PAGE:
This collection, selected and and edited by Dr Margaret Bennett, will be welcomed by a wide range of readers, especially those who share Cregeen’s enthusiasm for ‘approaching the history of the Highlands with a mind alert to the claims of oral tradition.’

Recollections of an Argyllshire Drover  & Other West Highland Chronicles (Paperback)

Recollections of an Argyllshire Drover & Other West Highland Chronicles (Paperback)

This collection, selected and and edited by Dr Margaret Bennett, will be welcomed by a wide range of readers, especially those who share Cregeen’s enthusiasm for ‘approaching the history of the Highlands with a mind alert to the claims of oral tradition.’

Robert MacLeod: Cowdenbeath Miner poet

Robert MacLeod: Cowdenbeath Miner poet


Robert MacLeod (1876–1958), who became an entertainer after a mining accident ended his career. He wrote for music-hall performances at the Cowdenbeath Tivoli and sang round pubs and clubs, selling broadsheets to earn money, to help soup kitchens, disaster funds, war wounded and other needy causes. MacLeod lived through two World Wars, the 1926 Strike, the Great Depression, eight decades of colliery disasters, and he wrote ‘lest we forget’.  

 

Folklorist Margaret Bennett interviewed Arthur for an oral history project, ‘The End of the Shift’, which inspired her to write the introduction, edit and annotate the collection.  anks to Arthur Nevay, we can now enjoy MacLeod’s legacy.

 
Scottish Customs from the Cradle to the Grave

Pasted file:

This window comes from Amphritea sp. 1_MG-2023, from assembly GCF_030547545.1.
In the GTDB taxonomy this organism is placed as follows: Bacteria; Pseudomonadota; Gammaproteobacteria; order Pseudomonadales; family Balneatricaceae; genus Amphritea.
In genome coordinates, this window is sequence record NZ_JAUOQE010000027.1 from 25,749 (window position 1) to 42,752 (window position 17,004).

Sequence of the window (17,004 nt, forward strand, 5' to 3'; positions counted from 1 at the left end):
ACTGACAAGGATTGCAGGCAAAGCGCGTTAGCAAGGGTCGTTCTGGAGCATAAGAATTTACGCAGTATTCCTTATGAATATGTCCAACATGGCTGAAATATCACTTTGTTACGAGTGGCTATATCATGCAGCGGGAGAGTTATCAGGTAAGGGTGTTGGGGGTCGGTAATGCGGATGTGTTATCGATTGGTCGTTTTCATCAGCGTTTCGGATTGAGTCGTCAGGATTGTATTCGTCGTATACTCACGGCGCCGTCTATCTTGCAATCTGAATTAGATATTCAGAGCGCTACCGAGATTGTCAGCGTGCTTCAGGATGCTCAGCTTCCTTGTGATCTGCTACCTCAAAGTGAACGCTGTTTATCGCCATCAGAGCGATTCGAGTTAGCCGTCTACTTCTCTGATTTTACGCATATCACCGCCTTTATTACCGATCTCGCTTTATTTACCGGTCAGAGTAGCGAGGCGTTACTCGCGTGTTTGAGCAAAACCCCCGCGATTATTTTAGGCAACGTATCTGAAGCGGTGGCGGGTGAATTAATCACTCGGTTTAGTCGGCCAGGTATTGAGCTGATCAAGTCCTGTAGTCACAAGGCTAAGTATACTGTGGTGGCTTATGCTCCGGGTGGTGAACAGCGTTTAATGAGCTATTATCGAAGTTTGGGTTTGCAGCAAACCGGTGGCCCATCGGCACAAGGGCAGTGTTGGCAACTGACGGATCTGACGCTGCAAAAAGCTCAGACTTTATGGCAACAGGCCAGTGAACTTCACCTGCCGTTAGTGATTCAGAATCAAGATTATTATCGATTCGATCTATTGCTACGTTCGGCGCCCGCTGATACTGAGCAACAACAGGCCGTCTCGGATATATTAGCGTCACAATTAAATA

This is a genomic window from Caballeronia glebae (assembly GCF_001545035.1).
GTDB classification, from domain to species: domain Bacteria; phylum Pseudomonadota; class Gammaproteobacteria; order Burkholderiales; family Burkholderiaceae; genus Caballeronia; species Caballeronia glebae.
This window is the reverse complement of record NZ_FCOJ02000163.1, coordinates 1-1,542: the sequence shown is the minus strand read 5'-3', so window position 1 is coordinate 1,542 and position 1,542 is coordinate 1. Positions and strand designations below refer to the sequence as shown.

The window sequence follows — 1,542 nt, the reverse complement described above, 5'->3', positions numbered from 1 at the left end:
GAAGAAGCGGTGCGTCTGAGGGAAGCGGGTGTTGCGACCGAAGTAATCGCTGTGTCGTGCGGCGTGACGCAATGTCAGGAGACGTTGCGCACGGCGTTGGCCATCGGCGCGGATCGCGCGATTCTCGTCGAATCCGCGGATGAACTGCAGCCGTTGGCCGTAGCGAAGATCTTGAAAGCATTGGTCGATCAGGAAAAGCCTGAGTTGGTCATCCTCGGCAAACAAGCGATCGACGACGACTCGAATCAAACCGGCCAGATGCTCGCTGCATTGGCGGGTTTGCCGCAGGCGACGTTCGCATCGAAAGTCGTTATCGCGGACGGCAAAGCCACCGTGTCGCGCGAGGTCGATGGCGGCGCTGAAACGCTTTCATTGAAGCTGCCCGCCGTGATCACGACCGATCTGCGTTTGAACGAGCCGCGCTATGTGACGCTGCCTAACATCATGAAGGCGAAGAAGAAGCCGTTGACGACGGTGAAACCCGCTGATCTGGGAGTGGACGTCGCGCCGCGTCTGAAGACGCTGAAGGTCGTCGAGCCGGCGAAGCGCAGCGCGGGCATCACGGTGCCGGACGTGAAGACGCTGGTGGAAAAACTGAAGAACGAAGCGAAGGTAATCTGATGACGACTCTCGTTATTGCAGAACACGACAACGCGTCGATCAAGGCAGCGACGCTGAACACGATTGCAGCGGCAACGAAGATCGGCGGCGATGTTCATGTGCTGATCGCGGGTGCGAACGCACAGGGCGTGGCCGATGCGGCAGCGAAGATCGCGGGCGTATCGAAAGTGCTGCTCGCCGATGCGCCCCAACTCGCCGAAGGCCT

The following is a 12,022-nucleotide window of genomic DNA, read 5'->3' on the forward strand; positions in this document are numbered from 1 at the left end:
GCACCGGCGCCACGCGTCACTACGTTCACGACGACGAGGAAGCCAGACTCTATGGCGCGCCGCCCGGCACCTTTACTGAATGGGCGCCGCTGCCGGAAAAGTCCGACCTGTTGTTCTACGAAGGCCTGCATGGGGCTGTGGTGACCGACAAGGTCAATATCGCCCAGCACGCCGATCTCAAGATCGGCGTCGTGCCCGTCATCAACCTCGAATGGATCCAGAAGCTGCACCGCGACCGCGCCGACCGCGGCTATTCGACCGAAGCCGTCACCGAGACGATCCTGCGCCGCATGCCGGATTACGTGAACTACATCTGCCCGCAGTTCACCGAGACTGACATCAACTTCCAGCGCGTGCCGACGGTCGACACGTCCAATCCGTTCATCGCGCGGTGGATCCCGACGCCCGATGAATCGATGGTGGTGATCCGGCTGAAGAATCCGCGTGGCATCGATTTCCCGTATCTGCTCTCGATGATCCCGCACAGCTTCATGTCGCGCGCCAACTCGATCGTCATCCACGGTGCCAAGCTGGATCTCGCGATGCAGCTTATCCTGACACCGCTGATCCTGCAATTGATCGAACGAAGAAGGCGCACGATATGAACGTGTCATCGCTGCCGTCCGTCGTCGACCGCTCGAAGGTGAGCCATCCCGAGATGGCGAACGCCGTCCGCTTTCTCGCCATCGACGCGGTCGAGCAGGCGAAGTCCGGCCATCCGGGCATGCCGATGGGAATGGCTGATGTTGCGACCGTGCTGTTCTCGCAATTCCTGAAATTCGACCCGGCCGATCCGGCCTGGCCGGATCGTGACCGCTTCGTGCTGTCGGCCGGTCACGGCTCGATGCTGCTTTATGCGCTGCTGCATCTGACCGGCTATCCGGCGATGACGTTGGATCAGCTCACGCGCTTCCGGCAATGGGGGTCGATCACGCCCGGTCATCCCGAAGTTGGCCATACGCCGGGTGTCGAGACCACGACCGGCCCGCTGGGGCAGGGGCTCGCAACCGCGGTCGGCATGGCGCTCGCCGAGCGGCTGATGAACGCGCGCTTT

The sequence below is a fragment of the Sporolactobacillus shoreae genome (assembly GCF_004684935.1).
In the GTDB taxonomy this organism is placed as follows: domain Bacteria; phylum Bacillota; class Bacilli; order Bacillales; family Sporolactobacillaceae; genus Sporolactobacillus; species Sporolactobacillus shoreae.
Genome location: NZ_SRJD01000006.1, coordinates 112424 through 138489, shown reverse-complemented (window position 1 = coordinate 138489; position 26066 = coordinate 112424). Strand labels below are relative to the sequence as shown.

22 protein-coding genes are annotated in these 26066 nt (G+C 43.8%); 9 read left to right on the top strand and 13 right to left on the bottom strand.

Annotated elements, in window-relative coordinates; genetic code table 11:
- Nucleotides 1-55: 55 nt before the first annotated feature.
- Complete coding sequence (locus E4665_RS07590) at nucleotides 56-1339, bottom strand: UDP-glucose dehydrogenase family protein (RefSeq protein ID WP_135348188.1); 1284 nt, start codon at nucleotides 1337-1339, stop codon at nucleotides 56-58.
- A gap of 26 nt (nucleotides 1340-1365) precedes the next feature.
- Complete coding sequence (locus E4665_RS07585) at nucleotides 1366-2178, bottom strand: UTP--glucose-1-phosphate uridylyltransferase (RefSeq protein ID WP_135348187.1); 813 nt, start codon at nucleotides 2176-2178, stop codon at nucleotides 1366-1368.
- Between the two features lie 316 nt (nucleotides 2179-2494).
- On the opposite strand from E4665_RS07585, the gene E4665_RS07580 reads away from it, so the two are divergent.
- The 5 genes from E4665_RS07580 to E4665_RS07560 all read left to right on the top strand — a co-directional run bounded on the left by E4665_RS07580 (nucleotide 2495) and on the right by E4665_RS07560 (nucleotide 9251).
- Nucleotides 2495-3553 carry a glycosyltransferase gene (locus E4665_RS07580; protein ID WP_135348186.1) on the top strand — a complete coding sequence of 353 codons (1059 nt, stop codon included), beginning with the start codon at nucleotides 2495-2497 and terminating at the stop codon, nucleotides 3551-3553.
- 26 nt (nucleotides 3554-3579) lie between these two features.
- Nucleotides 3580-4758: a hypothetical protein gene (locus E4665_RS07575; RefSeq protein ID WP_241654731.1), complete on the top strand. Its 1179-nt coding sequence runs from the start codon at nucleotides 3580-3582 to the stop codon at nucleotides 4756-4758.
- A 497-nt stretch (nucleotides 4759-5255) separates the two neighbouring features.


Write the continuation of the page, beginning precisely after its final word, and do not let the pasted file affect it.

Scottish Customs from the Cradle to the Grave

Anthology of traditional Scottish customs and rites of passage, drawn from a broad range of literary sources dating back to the sixteenth century

See When You Look back...: Clydeside Reminiscences of the Home Front, 1939-45

See When You Look back...: Clydeside Reminiscences of the Home Front, 1939-45

Folklorist Dr Margaret Bennett collected these reminiscences of life in Clydeside at the time of the second World War. Those sharing their memories and (songs) are the good ladies of the Kinning Park Over Sixties Club

The Last Stronghold: The Scottish Gaelic Traditions of Newfoundland

The Last Stronghold: The Scottish Gaelic Traditions of Newfoundland

The traditions that have come down to us of the Gaelic diaspora of the 18th and 19th century rarely mention Newfoundland. Only in a few anecdotes, attributable to sailors and other travellers, are there hints that a Gaelic community once flourished in that remote land. And since our information was confined to these tantalisingly vague and brief reports, it simply never occurred to us that Gaelic in Newfoundland might actually have survived into our own times. Margaret Bennett’s book has changed.

We are the Engineers!: The Taught Us Skill for Life

We are the Engineers!: The Taught Us Skill for Life

 

 We are the Engineers!:  They Taught Us Skills for Life. Scotland’s labour history has been the subject of many important studies, surveys, articles and books. Some of those published represent the invaluable collection of local groups and amateur historians, while others have been, and are, produced by academics and labour officials. The general expectation, even in Scotland, is that these works should be written in Standard English, regardless of the everyday speech of the workforce. For this publication, however, it seemed more important to transcribe, as recorded, the voices of folk whose vitality of language and expression gives a brighter reflection of their experiences during work and leisure.